Source | FastCompany : By ANETT GRANT
It’s normal to err on the side of being respectful, especially if you’re at the earlier stages of your career, meeting new colleagues, or wooing a prospective client or hiring manager. No one wants to look presumptuous or too informal for the situation.
But it’s possible to go overboard and leave the wrong impression, too. Showing too much respect turns into deference, which can work against you for other reasons. You can end up flattening yourself off and hiding your personality in contexts when you really need it to shine, and you run the risk of being seen as lacking leadership presence.
The good news is you can strike a balance between being respectful and being overly deferential. Here’s how.
When you show deference, you tend to hide your true self—you’re too worried about making room for others. You’re afraid to show your best, so you describe your ideas plainly or tentatively, with little sign of pride, satisfaction, or confidence. You answer questions carefully to avoid any possibility of offense. In short, you become a sheepish follower, afraid to put yourself out there. If you’re asked about growth, for example, you might simply state, “We managed to grow revenues by 15%, in line with expectations.”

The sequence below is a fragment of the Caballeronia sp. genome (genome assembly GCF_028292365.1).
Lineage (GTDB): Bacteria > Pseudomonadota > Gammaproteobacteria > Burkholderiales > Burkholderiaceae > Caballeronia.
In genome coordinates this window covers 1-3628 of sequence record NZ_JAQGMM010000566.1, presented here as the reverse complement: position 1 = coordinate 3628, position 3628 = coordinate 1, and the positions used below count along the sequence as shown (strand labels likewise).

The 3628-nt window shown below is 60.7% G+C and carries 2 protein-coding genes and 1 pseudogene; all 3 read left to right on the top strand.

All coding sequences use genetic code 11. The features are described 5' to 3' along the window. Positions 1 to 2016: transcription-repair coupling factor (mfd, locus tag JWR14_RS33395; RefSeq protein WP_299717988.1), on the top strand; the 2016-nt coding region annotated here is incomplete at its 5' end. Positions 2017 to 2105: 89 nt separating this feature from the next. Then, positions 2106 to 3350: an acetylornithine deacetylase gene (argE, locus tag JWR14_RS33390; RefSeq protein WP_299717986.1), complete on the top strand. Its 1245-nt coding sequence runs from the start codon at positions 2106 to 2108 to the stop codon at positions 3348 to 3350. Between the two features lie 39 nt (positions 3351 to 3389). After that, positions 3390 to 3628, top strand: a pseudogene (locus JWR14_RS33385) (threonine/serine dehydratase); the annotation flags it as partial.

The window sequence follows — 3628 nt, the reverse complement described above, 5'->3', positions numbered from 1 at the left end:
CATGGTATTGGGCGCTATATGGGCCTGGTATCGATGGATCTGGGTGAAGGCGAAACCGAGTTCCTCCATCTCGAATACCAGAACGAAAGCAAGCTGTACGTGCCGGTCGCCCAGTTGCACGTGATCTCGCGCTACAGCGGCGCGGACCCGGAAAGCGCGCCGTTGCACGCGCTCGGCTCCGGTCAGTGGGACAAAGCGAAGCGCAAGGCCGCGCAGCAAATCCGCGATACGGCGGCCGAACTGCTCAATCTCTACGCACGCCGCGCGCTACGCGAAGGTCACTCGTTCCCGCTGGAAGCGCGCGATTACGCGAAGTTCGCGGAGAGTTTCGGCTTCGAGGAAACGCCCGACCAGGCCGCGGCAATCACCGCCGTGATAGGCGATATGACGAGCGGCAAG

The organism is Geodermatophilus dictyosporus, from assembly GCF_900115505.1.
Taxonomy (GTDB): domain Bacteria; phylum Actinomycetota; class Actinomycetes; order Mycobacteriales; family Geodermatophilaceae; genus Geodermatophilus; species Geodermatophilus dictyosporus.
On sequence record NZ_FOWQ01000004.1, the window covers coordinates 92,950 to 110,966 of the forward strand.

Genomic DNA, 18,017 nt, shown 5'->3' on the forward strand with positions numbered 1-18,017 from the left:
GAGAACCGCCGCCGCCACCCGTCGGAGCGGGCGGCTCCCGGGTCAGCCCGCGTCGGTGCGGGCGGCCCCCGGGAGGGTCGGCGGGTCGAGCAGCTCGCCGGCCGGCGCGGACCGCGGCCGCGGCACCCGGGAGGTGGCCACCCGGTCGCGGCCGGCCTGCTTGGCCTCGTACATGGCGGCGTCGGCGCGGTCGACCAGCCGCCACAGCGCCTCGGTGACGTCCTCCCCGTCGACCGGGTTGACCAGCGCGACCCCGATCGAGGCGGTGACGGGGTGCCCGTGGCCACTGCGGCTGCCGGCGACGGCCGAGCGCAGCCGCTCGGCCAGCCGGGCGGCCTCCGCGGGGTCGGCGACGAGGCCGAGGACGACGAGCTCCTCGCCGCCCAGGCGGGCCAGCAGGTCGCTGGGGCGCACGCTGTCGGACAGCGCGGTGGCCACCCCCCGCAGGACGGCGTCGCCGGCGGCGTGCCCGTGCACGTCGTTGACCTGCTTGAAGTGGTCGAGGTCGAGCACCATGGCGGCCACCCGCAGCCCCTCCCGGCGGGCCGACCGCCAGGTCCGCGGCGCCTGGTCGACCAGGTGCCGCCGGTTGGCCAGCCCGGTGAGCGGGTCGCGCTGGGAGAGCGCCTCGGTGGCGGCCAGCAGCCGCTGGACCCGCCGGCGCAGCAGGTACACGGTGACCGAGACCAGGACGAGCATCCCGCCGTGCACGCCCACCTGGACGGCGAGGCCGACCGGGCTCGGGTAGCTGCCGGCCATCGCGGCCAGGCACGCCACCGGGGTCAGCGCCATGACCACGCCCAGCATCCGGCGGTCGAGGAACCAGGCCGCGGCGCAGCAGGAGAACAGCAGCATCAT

You can still be respectful, though, while putting your best self out there for those in authority to see. You’re proud of your ideas and accomplishments, and you’re not afraid to say what you really think—tactfully and within reason, of course. All this takes is being open, forthright, and authentic, which isn’t always easy to do in tricky business situations.
But the main the idea here is to respect others’ leadership while showing that you have leadership potential as well. If you’re asked about growth, you might instead say, “By launching a major promotion, we were able to deliver on our commitment of 15% revenue growth.” Same information, totally different message.